"unless such a listing is made there will be a serious risk to a person's life, health or well being".

Those words have been carried from Section 18 of the Bill, which provides that protection for a care home in danger of being delisted. A justice of the peace must be satisfied of that situation before any delisting can take place. Is the Minister questioning that point? I think not.

The final link in this chain of reform that I have provided for is that, if a civil servant decides not to refer the case to the tribunal, the worker can request that it is passed to the tribunal. It will then be for the civil servant to decide, "Yes, in all the circumstances I think that is fair", or, if he declines to accept the request, the worker can make an appeal direct to the tribunal for it to hear the matter ab initio.

If I had been more zealous in advocating this course, I could have provided a more stringent set of protections for the worker. However, I believe that these provisions are fair. I have tried to make them both fair and practical.

In my final comments I will say only this. It is not simply a question of fairness to employees as against the need to protect the vulnerable old and young. At the root of this matter lies a crucial question of fairness towards those who sustain the whole of the care industry. If there is no fairness, then there will be repercussions in ways that one cannot quantify or

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foretell in terms of the calibre of people who will be willing to subject themselves to the risks which the present regime provided by the Bill represents. I need hardly say to any noble Lord in the Chamber that to be put onto this blacklist and to have one's reputation and livelihood simply terminated there and then is a risk that, in this day and age, most people do not want to contemplate. All those in the Chamber who know anything of the social work, teaching or care scenes, realise that false criticisms are not unknown. Deluded criticisms are common among the aged. I recommend to the Committee that whatever may have been passed in the Protection of Children Act, in the Bill before us we must get it right. I beg to move.

10.15 p.m.

Lord Jenkin of Roding: After such a formidable indictment of these clauses I need say only a few words. The noble Lord, Lord Phillips of Sudbury, has no reason whatever to apologise for going into the matter at some length. His has been one of the most powerful speeches I have heard in the House for a long time.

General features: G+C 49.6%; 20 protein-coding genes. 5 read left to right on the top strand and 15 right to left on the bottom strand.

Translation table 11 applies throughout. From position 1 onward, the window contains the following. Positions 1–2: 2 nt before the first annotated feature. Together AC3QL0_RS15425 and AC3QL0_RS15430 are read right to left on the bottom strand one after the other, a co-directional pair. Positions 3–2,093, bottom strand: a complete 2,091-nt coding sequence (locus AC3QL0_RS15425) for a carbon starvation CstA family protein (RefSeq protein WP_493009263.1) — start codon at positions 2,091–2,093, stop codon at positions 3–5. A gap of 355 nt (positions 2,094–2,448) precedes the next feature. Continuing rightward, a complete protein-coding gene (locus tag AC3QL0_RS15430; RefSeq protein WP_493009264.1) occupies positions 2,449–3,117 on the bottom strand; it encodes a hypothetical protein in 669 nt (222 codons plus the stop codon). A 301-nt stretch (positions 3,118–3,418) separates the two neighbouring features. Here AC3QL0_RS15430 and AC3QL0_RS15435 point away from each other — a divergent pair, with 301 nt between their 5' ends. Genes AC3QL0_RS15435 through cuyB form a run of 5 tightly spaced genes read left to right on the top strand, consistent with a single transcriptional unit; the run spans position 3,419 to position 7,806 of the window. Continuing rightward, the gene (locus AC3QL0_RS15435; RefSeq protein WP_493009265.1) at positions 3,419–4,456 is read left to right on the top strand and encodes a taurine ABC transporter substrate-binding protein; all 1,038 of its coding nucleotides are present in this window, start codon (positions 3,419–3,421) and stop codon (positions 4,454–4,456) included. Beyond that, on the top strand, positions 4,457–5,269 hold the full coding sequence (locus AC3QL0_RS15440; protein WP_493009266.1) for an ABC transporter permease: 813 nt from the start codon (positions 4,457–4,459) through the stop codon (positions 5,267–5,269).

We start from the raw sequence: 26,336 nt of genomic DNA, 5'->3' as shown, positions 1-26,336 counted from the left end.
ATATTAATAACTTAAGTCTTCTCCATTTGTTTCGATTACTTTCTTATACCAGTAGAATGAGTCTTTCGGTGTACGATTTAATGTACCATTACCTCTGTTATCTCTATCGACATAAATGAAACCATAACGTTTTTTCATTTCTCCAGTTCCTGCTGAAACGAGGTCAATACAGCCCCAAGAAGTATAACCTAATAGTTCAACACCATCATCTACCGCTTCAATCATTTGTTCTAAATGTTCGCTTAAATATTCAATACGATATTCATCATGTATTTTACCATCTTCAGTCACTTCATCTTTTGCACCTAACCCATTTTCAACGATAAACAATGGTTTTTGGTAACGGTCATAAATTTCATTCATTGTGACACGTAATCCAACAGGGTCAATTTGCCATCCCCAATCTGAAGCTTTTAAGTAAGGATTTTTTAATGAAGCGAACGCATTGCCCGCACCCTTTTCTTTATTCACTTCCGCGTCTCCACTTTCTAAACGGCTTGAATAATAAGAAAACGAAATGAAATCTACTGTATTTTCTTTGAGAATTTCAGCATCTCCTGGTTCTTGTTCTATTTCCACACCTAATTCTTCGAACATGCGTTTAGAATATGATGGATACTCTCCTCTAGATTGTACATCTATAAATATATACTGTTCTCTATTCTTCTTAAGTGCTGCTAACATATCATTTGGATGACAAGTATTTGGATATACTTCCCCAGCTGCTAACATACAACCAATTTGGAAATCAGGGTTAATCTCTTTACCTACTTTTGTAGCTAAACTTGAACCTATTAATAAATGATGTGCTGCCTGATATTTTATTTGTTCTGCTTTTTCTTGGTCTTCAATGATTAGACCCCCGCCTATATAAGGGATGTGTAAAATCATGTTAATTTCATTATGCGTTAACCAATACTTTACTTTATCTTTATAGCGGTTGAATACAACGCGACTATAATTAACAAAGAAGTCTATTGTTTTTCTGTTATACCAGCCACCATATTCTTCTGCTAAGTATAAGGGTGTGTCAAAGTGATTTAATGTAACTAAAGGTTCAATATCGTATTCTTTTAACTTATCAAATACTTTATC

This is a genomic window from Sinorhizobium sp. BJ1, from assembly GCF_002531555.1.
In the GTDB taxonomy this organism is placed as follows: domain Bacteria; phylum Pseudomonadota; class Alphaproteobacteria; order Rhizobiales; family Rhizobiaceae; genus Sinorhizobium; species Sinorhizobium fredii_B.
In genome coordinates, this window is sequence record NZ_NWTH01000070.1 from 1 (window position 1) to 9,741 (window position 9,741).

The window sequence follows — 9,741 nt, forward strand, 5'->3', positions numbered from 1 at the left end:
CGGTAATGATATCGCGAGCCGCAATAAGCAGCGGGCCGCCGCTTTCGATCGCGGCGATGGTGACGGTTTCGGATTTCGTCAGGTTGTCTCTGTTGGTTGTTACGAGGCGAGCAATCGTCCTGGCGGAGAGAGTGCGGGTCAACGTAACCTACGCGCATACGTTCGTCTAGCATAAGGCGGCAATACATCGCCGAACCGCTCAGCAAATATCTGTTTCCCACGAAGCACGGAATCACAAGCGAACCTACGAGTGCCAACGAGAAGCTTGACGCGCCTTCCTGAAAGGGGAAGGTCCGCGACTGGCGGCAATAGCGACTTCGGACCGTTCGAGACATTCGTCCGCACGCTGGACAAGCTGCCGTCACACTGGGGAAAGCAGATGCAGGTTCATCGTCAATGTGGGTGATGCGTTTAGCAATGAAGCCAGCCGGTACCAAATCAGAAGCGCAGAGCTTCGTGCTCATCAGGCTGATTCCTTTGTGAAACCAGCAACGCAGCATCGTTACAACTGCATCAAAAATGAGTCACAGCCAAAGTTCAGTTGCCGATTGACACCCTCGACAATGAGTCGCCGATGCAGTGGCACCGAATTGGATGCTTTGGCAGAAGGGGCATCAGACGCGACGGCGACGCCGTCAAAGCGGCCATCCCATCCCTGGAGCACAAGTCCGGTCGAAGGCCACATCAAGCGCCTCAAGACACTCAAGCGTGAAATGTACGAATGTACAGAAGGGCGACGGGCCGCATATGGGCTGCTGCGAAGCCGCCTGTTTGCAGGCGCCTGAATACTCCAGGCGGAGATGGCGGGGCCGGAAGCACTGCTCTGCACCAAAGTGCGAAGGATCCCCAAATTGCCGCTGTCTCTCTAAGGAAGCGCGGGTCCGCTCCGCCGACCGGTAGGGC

I had not appreciated quite how one-sided is the Bill. The noble Lord has drawn the issue to our attention in stark and compelling terms and I believe that the Government would be very unwise if they did not listen carefully to what has been said and to take the necessary action to ensure, as the noble Lord, Lord Phillips, pointed out, that fairness is shown to people whose lives may otherwise be totally destroyed.

As the noble Lord was making his case--I was following his arguments and his references to the clauses--one began to realise that one was catching echoes of the attack on paedophiles over the past 18 months and the extremely unpleasant cases that have come to light. We have had the strong public feeling that such people really should be dealt with very condignly and that there should be total protection for the children finding themselves in that situation. Somehow that attitude of mind has come over into this legislation, which, as the noble Lord said, is drawn infinitely more widely.

The noble Lord referred to two million people. I have not attempted to make the calculation myself. One knows that roughly one million people are engaged in the caring side and if one adds the National Health Service people and all the others who would be providing independent services, I am sure that that is the kind of figure it could be. One's mind boggles and one asks how on earth the clause has reached this stage without anyone raising the question of whether it will be fair to the people against whom these charges will be made.

The noble Lord, Lord Phillips, has performed an extremely valuable service. I hope that we shall get our teeth into this and hang onto it and that when the Bill finally leaves this House it will have had this manifest unfairness excised from it and a much fairer regime put in its place.